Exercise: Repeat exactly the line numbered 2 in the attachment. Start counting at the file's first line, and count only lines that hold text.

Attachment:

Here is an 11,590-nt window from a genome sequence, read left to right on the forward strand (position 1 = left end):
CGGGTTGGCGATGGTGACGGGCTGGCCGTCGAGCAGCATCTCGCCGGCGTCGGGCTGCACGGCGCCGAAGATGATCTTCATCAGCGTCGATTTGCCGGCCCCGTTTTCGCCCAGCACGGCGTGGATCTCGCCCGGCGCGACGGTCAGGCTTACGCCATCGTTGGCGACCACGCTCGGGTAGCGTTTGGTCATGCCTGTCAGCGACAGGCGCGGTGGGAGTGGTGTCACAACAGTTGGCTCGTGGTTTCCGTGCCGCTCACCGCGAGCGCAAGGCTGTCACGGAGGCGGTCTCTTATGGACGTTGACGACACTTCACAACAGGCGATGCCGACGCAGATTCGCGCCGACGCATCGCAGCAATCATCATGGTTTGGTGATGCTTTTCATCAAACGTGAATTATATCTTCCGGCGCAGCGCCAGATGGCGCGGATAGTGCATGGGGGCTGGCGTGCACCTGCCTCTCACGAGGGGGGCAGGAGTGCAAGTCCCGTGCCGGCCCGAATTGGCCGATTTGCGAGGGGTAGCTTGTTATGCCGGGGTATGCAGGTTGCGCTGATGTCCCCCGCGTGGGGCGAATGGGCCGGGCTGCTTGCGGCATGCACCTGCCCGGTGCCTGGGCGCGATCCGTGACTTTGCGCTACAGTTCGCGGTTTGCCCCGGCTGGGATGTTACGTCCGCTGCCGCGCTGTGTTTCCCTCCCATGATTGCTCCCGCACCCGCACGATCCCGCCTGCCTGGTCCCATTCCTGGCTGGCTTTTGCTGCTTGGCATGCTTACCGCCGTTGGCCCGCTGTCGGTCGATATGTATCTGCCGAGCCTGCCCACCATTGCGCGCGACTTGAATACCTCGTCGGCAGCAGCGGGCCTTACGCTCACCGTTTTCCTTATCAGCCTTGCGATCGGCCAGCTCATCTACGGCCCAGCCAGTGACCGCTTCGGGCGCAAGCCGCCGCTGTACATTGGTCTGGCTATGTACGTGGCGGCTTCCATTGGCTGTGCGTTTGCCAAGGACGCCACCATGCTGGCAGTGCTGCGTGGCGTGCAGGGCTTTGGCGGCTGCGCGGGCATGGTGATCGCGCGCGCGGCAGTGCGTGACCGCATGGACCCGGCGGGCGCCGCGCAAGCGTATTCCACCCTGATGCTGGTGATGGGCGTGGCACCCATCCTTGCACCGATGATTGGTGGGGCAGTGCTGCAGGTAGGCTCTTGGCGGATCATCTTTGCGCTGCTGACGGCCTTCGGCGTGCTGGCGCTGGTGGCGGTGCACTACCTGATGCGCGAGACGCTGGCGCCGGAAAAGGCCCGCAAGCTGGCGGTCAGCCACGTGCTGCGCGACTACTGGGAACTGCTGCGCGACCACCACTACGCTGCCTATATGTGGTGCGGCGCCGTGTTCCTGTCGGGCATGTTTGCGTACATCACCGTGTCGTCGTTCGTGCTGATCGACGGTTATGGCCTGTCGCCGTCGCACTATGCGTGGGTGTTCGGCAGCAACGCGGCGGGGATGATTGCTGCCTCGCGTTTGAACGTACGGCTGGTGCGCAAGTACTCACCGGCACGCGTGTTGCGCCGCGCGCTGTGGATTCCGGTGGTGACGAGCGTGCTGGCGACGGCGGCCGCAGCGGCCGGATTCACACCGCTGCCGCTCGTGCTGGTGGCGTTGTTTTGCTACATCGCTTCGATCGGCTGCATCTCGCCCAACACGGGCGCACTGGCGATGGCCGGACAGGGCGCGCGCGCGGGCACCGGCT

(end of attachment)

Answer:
CGGGTTGGCGATGGTGACGGGCTGGCCGTCGAGCAGCATCTCGCCGGCGTCGGGCTGCACGGCGCCGAAGATGATCTTCATCAGCGTCGATTTGCCGGCCCCGTTTTCGCCCAGCACGGCGTGGATCTCGCCCGGCGCGACGGTCAGGCTTACGCCATCGTTGGCGACCACGCTCGGGTAGCGTTTGGTCATGCCTGTCAGCGACAGGCGCGGTGGGAGTGGTGTCACAACAGTTGGCTCGTGGTTTCCGTGCCGCTCACCGCGAGCGCAAGGCTGTCACGGAGGCGGTCTCTTATGGACGTTGACGACACTTCACAACAGGCGATGCCGACGCAGATTCGCGCCGACGCATCGCAGCAATCATCATGGTTTGGTGATGCTTTTCATCAAACGTGAATTATATCTTCCGGCGCAGCGCCAGATGGCGCGGATAGTGCATGGGGGCTGGCGTGCACCTGCCTCTCACGAGGGGGGCAGGAGTGCAAGTCCCGTGCCGGCCCGAATTGGCCGATTTGCGAGGGGTAGCTTGTTATGCCGGGGTATGCAGGTTGCGCTGATGTCCCCCGCGTGGGGCGAATGGGCCGGGCTGCTTGCGGCATGCACCTGCCCGGTGCCTGGGCGCGATCCGTGACTTTGCGCTACAGTTCGCGGTTTGCCCCGGCTGGGATGTTACGTCCGCTGCCGCGCTGTGTTTCCCTCCCATGATTGCTCCCGCACCCGCACGATCCCGCCTGCCTGGTCCCATTCCTGGCTGGCTTTTGCTGCTTGGCATGCTTACCGCCGTTGGCCCGCTGTCGGTCGATATGTATCTGCCGAGCCTGCCCACCATTGCGCGCGACTTGAATACCTCGTCGGCAGCAGCGGGCCTTACGCTCACCGTTTTCCTTATCAGCCTTGCGATCGGCCAGCTCATCTACGGCCCAGCCAGTGACCGCTTCGGGCGCAAGCCGCCGCTGTACATTGGTCTGGCTATGTACGTGGCGGCTTCCATTGGCTGTGCGTTTGCCAAGGACGCCACCATGCTGGCAGTGCTGCGTGGCGTGCAGGGCTTTGGCGGCTGCGCGGGCATGGTGATCGCGCGCGCGGCAGTGCGTGACCGCATGGACCCGGCGGGCGCCGCGCAAGCGTATTCCACCCTGATGCTGGTGATGGGCGTGGCACCCATCCTTGCACCGATGATTGGTGGGGCAGTGCTGCAGGTAGGCTCTTGGCGGATCATCTTTGCGCTGCTGACGGCCTTCGGCGTGCTGGCGCTGGTGGCGGTGCACTACCTGATGCGCGAGACGCTGGCGCCGGAAAAGGCCCGCAAGCTGGCGGTCAGCCACGTGCTGCGCGACTACTGGGAACTGCTGCGCGACCACCACTACGCTGCCTATATGTGGTGCGGCGCCGTGTTCCTGTCGGGCATGTTTGCGTACATCACCGTGTCGTCGTTCGTGCTGATCGACGGTTATGGCCTGTCGCCGTCGCACTATGCGTGGGTGTTCGGCAGCAACGCGGCGGGGATGATTGCTGCCTCGCGTTTGAACGTACGGCTGGTGCGCAAGTACTCACCGGCACGCGTGTTGCGCCGCGCGCTGTGGATTCCGGTGGTGACGAGCGTGCTGGCGACGGCGGCCGCAGCGGCCGGATTCACACCGCTGCCGCTCGTGCTGGTGGCGTTGTTTTGCTACATCGCTTCGATCGGCTGCATCTCGCCCAACACGGGCGCACTGGCGATGGCCGGACAGGGCGCGCGCGCGGGCACCGGCT